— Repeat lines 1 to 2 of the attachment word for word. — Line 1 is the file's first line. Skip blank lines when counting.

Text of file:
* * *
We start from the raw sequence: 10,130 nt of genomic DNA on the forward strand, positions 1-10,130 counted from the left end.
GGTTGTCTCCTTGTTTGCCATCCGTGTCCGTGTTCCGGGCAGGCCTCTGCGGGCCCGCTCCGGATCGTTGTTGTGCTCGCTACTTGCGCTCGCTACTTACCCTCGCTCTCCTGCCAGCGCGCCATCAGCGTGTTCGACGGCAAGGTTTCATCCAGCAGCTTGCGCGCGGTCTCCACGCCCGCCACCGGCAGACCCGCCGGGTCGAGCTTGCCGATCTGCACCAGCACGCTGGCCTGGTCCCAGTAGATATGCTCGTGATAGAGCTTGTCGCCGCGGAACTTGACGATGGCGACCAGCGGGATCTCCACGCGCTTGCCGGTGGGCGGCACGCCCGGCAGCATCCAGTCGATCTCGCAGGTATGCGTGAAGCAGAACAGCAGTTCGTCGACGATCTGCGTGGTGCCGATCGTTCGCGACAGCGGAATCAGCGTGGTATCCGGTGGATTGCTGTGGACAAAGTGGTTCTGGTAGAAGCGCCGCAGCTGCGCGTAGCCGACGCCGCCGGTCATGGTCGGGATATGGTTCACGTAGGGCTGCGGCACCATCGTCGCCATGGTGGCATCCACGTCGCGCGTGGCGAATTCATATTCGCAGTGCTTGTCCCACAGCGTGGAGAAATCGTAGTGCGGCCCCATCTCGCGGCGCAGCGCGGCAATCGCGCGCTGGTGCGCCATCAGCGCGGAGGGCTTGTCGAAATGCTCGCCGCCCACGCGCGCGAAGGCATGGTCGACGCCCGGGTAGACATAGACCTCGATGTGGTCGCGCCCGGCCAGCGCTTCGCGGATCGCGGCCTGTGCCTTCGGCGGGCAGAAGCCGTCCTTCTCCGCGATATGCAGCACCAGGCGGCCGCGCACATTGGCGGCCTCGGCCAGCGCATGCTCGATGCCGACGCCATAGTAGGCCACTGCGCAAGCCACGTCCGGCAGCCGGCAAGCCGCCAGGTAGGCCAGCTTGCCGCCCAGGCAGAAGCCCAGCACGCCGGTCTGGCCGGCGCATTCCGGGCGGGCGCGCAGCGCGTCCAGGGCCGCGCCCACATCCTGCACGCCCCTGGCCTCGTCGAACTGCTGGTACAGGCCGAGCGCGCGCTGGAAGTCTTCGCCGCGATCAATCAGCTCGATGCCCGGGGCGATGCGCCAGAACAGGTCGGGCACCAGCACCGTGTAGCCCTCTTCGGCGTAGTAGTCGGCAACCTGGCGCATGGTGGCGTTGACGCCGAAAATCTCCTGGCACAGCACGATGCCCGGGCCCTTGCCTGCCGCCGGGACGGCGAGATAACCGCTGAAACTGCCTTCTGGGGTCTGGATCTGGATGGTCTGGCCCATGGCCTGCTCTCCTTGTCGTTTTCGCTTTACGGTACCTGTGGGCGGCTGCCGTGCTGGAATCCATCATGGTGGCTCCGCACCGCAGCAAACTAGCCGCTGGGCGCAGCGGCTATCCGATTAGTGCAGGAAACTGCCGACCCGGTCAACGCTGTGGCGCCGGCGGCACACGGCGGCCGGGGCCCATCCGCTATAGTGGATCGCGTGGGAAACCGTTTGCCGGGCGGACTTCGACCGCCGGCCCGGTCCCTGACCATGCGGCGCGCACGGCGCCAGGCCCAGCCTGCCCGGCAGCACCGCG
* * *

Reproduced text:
We start from the raw sequence: 10,130 nt of genomic DNA on the forward strand, positions 1-10,130 counted from the left end.
GGTTGTCTCCTTGTTTGCCATCCGTGTCCGTGTTCCGGGCAGGCCTCTGCGGGCCCGCTCCGGATCGTTGTTGTGCTCGCTACTTGCGCTCGCTACTTACCCTCGCTCTCCTGCCAGCGCGCCATCAGCGTGTTCGACGGCAAGGTTTCATCCAGCAGCTTGCGCGCGGTCTCCACGCCCGCCACCGGCAGACCCGCCGGGTCGAGCTTGCCGATCTGCACCAGCACGCTGGCCTGGTCCCAGTAGATATGCTCGTGATAGAGCTTGTCGCCGCGGAACTTGACGATGGCGACCAGCGGGATCTCCACGCGCTTGCCGGTGGGCGGCACGCCCGGCAGCATCCAGTCGATCTCGCAGGTATGCGTGAAGCAGAACAGCAGTTCGTCGACGATCTGCGTGGTGCCGATCGTTCGCGACAGCGGAATCAGCGTGGTATCCGGTGGATTGCTGTGGACAAAGTGGTTCTGGTAGAAGCGCCGCAGCTGCGCGTAGCCGACGCCGCCGGTCATGGTCGGGATATGGTTCACGTAGGGCTGCGGCACCATCGTCGCCATGGTGGCATCCACGTCGCGCGTGGCGAATTCATATTCGCAGTGCTTGTCCCACAGCGTGGAGAAATCGTAGTGCGGCCCCATCTCGCGGCGCAGCGCGGCAATCGCGCGCTGGTGCGCCATCAGCGCGGAGGGCTTGTCGAAATGCTCGCCGCCCACGCGCGCGAAGGCATGGTCGACGCCCGGGTAGACATAGACCTCGATGTGGTCGCGCCCGGCCAGCGCTTCGCGGATCGCGGCCTGTGCCTTCGGCGGGCAGAAGCCGTCCTTCTCCGCGATATGCAGCACCAGGCGGCCGCGCACATTGGCGGCCTCGGCCAGCGCATGCTCGATGCCGACGCCATAGTAGGCCACTGCGCAAGCCACGTCCGGCAGCCGGCAAGCCGCCAGGTAGGCCAGCTTGCCGCCCAGGCAGAAGCCCAGCACGCCGGTCTGGCCGGCGCATTCCGGGCGGGCGCGCAGCGCGTCCAGGGCCGCGCCCACATCCTGCACGCCCCTGGCCTCGTCGAACTGCTGGTACAGGCCGAGCGCGCGCTGGAAGTCTTCGCCGCGATCAATCAGCTCGATGCCCGGGGCGATGCGCCAGAACAGGTCGGGCACCAGCACCGTGTAGCCCTCTTCGGCGTAGTAGTCGGCAACCTGGCGCATGGTGGCGTTGACGCCGAAAATCTCCTGGCACAGCACGATGCCCGGGCCCTTGCCTGCCGCCGGGACGGCGAGATAACCGCTGAAACTGCCTTCTGGGGTCTGGATCTGGATGGTCTGGCCCATGGCCTGCTCTCCTTGTCGTTTTCGCTTTACGGTACCTGTGGGCGGCTGCCGTGCTGGAATCCATCATGGTGGCTCCGCACCGCAGCAAACTAGCCGCTGGGCGCAGCGGCTATCCGATTAGTGCAGGAAACTGCCGACCCGGTCAACGCTGTGGCGCCGGCGGCACACGGCGGCCGGGGCCCATCCGCTATAGTGGATCGCGTGGGAAACCGTTTGCCGGGCGGACTTCGACCGCCGGCCCGGTCCCTGACCATGCGGCGCGCACGGCGCCAGGCCCAGCCTGCCCGGCAGCACCGCG